Anyone who enjoys quality theological inquiry can’t get enough of N.T. Wright. Readers of this blog know that I’ve been highly influenced by his teachings on Jesus, Paul, the early church, and new creation. Wright’s new book, which is volume 4 in his Christian Origins and the Question of God series, is called: Paul and the Faithfulness of God. This is 1700 pages analyzing Paul within his Greek, Roman, and Jewish context. I’m currently in the process of reading it and plan to post a “review” of my initial thoughts.
For those who have followed Wright’s approach to Paul with interest (New Perspective or Fresh Perspective on Paul), probably also know of the controversy with Reformed figures such as John Piper. Jonathan Merritt writes:
But Wright has also become a controversial figure in recent years, igniting a heated debate among American theologians with his so-called “New Perspective on Paul.” Many prominent Christian leaders wrote rebuttals of Wright’s perspective–most notably pastor John Piper, who devoted an entire book to the matter (The Future of Justification: A Response to N.T. Wright).
This controversy, although found in the more “theological circles” of the church, often trickles down into the popular level debates between younger neo-Reformed types and progressive-ish/Anabaptist folks.
Today, Jonathan Merritt posted an interview with N.T. Wright about the debate with John Piper (and mostly about the new book as a whole). I commend the whole interview to you, which can be found here.
JM: Your views on these topics have upset some American Christians in the past, particularly those in the Reformed movement. Which parts of this book will John Piper be most upset with?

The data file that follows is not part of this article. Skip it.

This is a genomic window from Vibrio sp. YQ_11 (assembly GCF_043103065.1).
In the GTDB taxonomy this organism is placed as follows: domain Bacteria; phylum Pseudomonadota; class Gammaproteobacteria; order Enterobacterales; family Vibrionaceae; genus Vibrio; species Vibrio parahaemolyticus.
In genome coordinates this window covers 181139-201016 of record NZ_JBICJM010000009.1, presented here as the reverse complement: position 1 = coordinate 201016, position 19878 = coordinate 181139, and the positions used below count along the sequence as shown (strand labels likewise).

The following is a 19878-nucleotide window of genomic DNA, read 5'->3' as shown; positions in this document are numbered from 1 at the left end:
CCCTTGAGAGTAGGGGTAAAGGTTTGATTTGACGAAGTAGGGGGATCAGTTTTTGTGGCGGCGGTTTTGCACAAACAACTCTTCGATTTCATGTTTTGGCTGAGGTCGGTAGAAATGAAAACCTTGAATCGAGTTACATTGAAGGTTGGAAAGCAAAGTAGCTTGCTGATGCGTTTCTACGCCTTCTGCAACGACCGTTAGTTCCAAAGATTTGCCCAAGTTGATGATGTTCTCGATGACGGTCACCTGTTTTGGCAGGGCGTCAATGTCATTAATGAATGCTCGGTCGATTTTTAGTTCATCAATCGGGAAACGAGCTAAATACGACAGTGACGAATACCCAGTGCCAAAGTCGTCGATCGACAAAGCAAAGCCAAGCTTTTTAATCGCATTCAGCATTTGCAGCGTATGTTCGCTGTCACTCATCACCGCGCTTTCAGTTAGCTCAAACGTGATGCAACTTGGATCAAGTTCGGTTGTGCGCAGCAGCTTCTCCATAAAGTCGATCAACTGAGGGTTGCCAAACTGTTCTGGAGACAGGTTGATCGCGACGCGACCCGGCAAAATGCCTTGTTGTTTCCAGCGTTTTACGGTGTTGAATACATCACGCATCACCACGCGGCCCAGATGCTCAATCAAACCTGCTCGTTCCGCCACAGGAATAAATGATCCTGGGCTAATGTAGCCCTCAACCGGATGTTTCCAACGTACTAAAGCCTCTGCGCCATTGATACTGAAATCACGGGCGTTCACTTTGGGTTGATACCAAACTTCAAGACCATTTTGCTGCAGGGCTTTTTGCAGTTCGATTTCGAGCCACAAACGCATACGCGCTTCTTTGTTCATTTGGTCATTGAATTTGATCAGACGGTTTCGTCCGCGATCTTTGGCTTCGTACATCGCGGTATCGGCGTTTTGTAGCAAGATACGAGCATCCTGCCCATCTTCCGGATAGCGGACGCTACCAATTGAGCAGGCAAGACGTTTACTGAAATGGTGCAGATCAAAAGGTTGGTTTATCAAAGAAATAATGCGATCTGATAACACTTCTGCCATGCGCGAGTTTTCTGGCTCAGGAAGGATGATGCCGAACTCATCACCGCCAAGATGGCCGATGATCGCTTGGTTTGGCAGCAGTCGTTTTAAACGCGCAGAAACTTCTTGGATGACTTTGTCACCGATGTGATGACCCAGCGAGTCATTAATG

NTW: Far be it from me to put words into Dr. Piper’s mouth. I am sorry he and I have never met; we share so much–a commitment to the great Reformed tradition, a commitment to the cross as the center of everything, a commitment to scripture and to the faithful and patient investigation and exposition of it.
I think what stands behind some of the ongoing disagreements and challenges which come from that quarter is the awareness that, in locating Paul (and Jesus for that matter) within the world of first-century Judaism, I am invoking the first-century Jewish sense of an ongoing narrative reaching its shocking and unexpected climax. Most Protestants assume that an ongoing narrative is a form of Catholicism, leading to an assumption that all you have to do is to belong to the story and all will be well–and leading thus to a carelessness about the radical inbreaking of the gospel both in history and individual lives. This may indeed be a danger; but it is far more dangerous to ignore the ways in which both Jesus and Paul believed that the Messianic events of Jesus, and the work of the Spirit, were in fact the fulfillment of the ancient covenant with Abraham.
Here’s another irony: I would expect that a Reformed theologian like Dr. Piper would welcome a “covenantal” reading of Paul. Perhaps he yet may. Of course, he has said many times before that he thinks my reading of Paul screens out “imputation” in his sense, and he’s right: Paul doesn’t say what that theory wants him to say. But the underlying meaning Dr. Piper and others are seeking in that theory are, I believe, not only retained but enhanced in the larger and more textually grounded reading which I have offered. I have no interest in maintaining an either/or. I am interested in seeing how what Paul actually says holds together the multiple emphases, which scholars and preachers have discerned, in his writings.
The other thing which I think is underneath the rather sharp opposition, not only from Dr. Piper but from some others, is my insistence–in line with Paul’s own vision of renewed creation in Romans 8 and elsewhere–that Paul saw the gospel and “salvation” not in terms of a “spiritual” escape from the present world but as the transformation of this present world.
- See more HERE